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DTC Codes


Rich

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Hello all. I'm hoping I can get some clarification on the difference between "History" codes and "Current" codes displayed on the DIC. My understanding is that if the code is a history code designated with a "H" after the trouble code, then the problem causing the code to appear has cleared, or is no longer occurring. If the code is a current code designated with a "C" after the trouble code, then the issue causing the code to be set is still occurring and the problem needs to be addressed. Following this logic, if the codes that are appearing are history codes, they will clear from the DIC after a certain time period, or after a certain number of starts without the problem that set the code occurring.

Is this close to accurate? Can anyone elaborate?

Edited by Rich
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A current code is one set during the current ignition cycle because the computer (ECM, BCM) noticed a problem. If during the next ignition cycle the computer does not see the problem, the current code becomes a history one and will stay that way during consequent 50 ignition cycles. After that it will disappear.

The saddest thing in life is wasted talent

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In checking which codes are Current, run the codes after driving the car but before turning the key off. If you turn the key off before you check the codes, everything will go to History.

CTS-V_LateralGs_6-2018_tiny.jpg
-- Click Here for CaddyInfo page on "How To" Read Your OBD Codes
-- Click Here for my personal page to download my OBD code list as an Excel file, plus other Cadillac data
-- See my CaddyInfo car blogs: 2011 CTS-V, 1997 ETC
Yes, I was Jims_97_ETC before I changed cars.

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No, that's not correct. Once a fault is detected, a current DTC is set. IF it is intermittent or does not fail again, the code will go to history after 3 ignition cycles with no fault detected. There are some DTC's that will only show current while they are failed. I have seen that once on a body code for the A/C high side temp sensor, but I think that is the exception.

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No, that's not correct. Once a fault is detected, a current DTC is set. IF it is intermittent or does not fail again, the code will go to history after 3 ignition cycles with no fault detected. There are some DTC's that will only show current while they are failed. I have seen that once on a body code for the A/C high side temp sensor, but I think that is the exception.

Never heard of 3 ignition cycles. It does not make much sense to me and adds uncertainty.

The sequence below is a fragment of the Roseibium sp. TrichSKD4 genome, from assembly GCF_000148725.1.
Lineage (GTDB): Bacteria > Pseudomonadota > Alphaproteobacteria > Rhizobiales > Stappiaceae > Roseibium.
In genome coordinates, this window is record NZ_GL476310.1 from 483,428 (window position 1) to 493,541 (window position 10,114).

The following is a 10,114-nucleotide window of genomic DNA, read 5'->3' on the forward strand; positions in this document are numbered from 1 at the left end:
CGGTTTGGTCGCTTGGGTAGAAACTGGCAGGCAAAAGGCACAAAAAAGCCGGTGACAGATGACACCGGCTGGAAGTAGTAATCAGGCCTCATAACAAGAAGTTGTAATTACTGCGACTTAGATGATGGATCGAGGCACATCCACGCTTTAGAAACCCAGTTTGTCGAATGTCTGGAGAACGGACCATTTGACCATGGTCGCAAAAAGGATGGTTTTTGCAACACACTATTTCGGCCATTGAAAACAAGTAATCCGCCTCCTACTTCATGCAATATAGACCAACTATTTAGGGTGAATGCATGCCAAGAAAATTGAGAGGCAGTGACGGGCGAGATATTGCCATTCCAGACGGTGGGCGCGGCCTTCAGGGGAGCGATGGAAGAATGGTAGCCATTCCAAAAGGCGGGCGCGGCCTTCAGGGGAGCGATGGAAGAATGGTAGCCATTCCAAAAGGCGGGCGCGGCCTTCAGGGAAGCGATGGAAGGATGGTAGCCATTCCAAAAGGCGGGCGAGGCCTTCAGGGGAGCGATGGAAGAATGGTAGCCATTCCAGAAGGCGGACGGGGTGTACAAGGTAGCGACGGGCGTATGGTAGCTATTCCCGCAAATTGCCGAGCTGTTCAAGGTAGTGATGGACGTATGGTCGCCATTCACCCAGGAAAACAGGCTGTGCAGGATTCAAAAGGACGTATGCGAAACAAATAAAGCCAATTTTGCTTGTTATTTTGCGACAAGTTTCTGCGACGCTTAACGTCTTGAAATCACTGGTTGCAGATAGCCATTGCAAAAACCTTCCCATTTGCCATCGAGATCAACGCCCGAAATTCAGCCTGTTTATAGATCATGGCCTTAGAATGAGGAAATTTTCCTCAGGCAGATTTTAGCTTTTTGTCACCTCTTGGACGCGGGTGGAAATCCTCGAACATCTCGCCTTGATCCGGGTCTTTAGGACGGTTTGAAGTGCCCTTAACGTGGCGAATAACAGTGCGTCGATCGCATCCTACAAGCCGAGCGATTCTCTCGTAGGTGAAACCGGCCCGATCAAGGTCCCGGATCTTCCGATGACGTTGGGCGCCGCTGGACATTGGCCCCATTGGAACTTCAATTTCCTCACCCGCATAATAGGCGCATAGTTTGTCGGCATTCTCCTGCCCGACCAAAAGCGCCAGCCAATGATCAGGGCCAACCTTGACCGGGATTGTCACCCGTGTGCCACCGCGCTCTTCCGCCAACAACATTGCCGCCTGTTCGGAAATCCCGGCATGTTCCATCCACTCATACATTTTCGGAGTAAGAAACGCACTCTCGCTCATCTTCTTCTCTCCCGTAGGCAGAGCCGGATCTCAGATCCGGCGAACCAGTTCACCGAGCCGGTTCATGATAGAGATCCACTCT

The saddest thing in life is wasted talent

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Ranger is right. It depends on the fault that the DTC detects and the implications of that fault. If the fault interferes with the closed-loop DFI control or other major driveability issues and clearing it with the fault in place reduces driveability, the code will be more "sticky" and some cause "default" modes to be in effect as History codes. If the MFI light comes on, it's more likely to need a couple of driving cycles to go to History. All in all, it really depends on the fault. Each fault has its own logic that is based on safety, driveability, and protection of the car from damage as well as emissions, fuel economy, etc.

CTS-V_LateralGs_6-2018_tiny.jpg
-- Click Here for CaddyInfo page on "How To" Read Your OBD Codes
-- Click Here for my personal page to download my OBD code list as an Excel file, plus other Cadillac data
-- See my CaddyInfo car blogs: 2011 CTS-V, 1997 ETC
Yes, I was Jims_97_ETC before I changed cars.

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Ranger is right. It depends on the fault that the DTC detects and the implications of that fault. If the fault interferes with the closed-loop DFI control or other major driveability issues and clearing it with the fault in place reduces driveability, the code will be more "sticky" and some cause "default" modes to be in effect as History codes. If the MFI light comes on, it's more likely to need a couple of driving cycles to go to History. All in all, it really depends on the fault. Each fault has its own logic that is based on safety, driveability, and protection of the car from damage as well as emissions, fuel economy, etc.

I did not say Ranger was wrong. Could they change the procedure for OBDII (3 cycles instead of one)?

The saddest thing in life is wasted talent

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I believe that OBD II is an evolving standard that defines the codes, the connector for the code reader, and the signals on the connector as one of five protocols (USA requirements for 2008 and newer cars all use one of them). The exact actions regarding codes is defined only in emissions laws regarding OBD alerts. The rest are implemented as the manufacturer designs them. The list is extensible, and so there are additional manufacture-dependent codes. Wikipedia article: